This policy, which is getting its first test in Iraq, stands in direct violation of international law.
UN Security Council Resolution 1441, adopted last fall, ordered Iraq to begin disarming. For the most part, Iraq had complied with the terms of 1441. The inspections were working, weapons were being dismantled and no weapons of mass destruction had been found.
That was good enough for the rest of the Security Council, but not good enough for the U.S. and Britain. They claimed Iraq was in "material breech" of 1441 and claimed the right to forcibly disarm Iraq.
But if you read the text of Resolution 1441, there is no specific authorization in it for the use of force if Iraq was in non-compliance. It states only that it's up to the Security Council alone to both determine the extent of compliance with the terms of 1441 and the actions to be taken if there was non-compliance.
After failing to convince the Security Council to see things their way, the U.S. and Britain decided that two Gulf War I-era UN resolutions, 678 and 687, could be used to justify the current war. Unfortunately, neither can be directly applied to the present circumstances. Resolution 678 authorized military action against Iraq in 1990, but only to force it to abandon its occupation of Kuwait. As for 687, the 1991 resolution that established the ceasefire that ended Gulf War I, it doesn't authorize any use of force.
Does it not strike one as ironic that after dismissing the UN as "irrelevant," the Bush administration has to defend itself against charges of waging an illegal war by trotting out a pair of UN Security Council resolutions from more than a dozen years ago? No less ironic than hearing the Bush administration complain about Iraqi mistreatment of U.S. prisoners of war while running a detention camp for alleged Taliban and al Qaeda fighters in Guantanamo Bay in Cuba - a camp that is in blatant violation of the Geneva Convention. But that's a topic for another day.
Irony aside, we can now see why the Bush administration refused to allow the U.S. to be subject to the jurisdiction of the newly-created International Criminal Court. They probably believed that they might eventually be standing in the dock facing a Nuremburg-style war crimes trial as a result of a preemptive invasion of Iraq.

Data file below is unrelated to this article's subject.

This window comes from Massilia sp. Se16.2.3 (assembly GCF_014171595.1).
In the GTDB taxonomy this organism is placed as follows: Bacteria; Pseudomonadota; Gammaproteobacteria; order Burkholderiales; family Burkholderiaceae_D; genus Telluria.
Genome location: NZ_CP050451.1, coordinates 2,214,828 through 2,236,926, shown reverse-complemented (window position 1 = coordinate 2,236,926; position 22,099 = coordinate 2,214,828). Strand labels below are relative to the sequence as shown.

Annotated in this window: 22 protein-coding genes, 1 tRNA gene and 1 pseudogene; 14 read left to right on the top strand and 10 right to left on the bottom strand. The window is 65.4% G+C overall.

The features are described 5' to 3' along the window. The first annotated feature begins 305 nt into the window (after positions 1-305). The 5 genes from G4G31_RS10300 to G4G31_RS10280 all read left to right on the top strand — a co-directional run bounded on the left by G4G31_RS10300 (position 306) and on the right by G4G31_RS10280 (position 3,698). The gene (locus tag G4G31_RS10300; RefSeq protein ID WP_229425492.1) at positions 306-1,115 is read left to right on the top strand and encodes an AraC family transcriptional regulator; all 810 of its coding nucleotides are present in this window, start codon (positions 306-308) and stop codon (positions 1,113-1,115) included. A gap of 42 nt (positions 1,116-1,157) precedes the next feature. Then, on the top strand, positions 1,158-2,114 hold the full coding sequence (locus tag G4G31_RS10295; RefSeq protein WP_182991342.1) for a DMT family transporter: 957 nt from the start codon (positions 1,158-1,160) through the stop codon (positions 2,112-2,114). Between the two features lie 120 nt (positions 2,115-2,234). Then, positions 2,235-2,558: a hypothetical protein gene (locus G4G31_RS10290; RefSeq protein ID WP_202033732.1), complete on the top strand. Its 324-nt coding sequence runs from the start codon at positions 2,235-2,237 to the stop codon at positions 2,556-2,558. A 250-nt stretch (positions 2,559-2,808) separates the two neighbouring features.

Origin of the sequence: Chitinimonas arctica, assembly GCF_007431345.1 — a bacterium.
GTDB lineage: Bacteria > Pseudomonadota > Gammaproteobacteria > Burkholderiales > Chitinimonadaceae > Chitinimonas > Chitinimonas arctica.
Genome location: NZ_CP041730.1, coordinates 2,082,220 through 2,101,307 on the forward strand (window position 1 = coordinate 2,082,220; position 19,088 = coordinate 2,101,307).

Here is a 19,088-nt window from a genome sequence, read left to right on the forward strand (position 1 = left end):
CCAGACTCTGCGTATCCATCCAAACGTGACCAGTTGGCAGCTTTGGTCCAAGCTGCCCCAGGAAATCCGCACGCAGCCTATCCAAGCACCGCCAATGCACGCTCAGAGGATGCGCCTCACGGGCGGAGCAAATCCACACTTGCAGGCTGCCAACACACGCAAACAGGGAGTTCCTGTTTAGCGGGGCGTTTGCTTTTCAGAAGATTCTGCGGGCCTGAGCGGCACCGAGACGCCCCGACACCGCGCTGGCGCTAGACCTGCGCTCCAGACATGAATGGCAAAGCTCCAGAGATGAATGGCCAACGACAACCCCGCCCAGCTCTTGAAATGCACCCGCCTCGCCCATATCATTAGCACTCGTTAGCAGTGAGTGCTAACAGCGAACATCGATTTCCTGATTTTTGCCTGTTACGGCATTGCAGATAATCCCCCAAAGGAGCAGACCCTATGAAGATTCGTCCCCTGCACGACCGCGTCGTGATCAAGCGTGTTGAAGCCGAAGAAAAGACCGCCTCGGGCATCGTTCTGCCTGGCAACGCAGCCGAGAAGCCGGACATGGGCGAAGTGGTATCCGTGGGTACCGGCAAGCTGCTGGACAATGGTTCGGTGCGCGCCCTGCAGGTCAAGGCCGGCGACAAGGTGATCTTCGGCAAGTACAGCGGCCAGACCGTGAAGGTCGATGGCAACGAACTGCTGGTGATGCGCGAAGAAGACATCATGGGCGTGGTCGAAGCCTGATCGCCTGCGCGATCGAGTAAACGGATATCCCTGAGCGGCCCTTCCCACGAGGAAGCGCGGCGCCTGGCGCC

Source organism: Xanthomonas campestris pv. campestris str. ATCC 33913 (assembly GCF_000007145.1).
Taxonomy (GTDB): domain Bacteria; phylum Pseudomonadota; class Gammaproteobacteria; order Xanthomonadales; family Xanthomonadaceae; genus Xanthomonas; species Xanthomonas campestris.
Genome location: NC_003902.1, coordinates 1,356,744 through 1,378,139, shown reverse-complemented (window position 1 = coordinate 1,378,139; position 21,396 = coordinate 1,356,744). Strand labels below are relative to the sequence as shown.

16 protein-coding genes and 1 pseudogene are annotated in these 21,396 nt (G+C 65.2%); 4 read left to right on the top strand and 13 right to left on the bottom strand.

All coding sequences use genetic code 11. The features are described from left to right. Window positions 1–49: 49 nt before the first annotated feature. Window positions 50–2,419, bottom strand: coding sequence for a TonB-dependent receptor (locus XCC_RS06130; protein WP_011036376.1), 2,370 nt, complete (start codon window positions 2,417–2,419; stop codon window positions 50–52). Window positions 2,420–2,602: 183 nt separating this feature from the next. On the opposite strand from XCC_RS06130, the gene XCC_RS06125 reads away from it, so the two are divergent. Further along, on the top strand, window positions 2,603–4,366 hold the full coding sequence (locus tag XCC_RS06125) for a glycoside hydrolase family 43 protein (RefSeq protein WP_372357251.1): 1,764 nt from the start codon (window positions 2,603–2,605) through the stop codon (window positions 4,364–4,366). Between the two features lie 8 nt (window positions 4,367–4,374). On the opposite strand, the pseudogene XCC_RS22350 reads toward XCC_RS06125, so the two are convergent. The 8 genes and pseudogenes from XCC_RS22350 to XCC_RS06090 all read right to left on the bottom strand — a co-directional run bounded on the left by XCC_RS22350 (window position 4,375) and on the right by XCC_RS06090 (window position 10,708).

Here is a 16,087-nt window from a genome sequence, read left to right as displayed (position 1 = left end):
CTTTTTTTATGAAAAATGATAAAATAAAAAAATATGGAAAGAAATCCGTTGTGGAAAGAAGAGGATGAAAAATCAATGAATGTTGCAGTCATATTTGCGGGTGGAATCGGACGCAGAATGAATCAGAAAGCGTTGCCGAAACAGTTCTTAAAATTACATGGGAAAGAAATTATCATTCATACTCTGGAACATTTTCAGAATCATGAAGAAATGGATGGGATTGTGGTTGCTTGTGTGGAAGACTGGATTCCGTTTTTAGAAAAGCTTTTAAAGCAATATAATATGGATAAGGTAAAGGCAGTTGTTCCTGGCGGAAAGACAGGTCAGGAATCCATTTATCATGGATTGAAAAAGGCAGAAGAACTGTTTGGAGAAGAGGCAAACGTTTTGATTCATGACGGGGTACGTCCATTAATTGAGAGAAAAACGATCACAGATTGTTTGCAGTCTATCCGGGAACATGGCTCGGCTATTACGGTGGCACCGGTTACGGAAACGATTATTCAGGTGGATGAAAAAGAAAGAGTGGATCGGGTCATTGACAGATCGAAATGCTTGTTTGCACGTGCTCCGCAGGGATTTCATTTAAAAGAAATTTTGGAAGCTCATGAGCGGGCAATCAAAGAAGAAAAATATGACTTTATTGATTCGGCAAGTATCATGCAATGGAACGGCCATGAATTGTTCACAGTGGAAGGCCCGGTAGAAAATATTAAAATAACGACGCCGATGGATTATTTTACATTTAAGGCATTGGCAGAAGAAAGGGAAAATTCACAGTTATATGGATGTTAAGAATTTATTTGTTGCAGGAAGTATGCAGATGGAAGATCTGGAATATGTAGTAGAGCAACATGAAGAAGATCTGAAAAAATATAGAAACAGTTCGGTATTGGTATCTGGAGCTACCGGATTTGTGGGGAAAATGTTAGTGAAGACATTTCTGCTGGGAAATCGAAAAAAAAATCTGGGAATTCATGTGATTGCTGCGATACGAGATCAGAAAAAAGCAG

The Nuremburg Tribunal, which dealt with German war crimes after World War II, determined that the planning, preparation or initiation of a war that was contrary to the terms of an international treaty was a "crime against peace" and that "to initiate a war of aggression ... is not only an international crime, it is the supreme international crime." This principle is the bedrock that the UN Charter rests upon.
There is no argument that Saddam Hussein and his inner circle, if they survive the war, should be put on trial for crimes against humanity. But one can easily argue that President Bush and his inner circle, as well as British Prime Minister Tony Blair and his cabinet, should face a similar fate.
The U.S. and Britain have launched a war that is in violation of the UN Charter and the Geneva Conventions. They have lied to the world about the weapons capabilities of Iraq and lied about Iraq's connections to Osama bin Laden and al-Qaida. They undermined and sabotaged the UN weapon's inspection program. They bullied and bribed other nations into supporting an invasion of Iraq.
Put these things together, and it adds up to an embarrassing situation for the United States and Britain. The two nations that helped to forge the principles of international law in the years after World War II now stand in violation of those principles.
Randolph T. Holhut has been a journalist in New England for more than 20 years. He edited "The George Seldes Reader" (Barricade Books).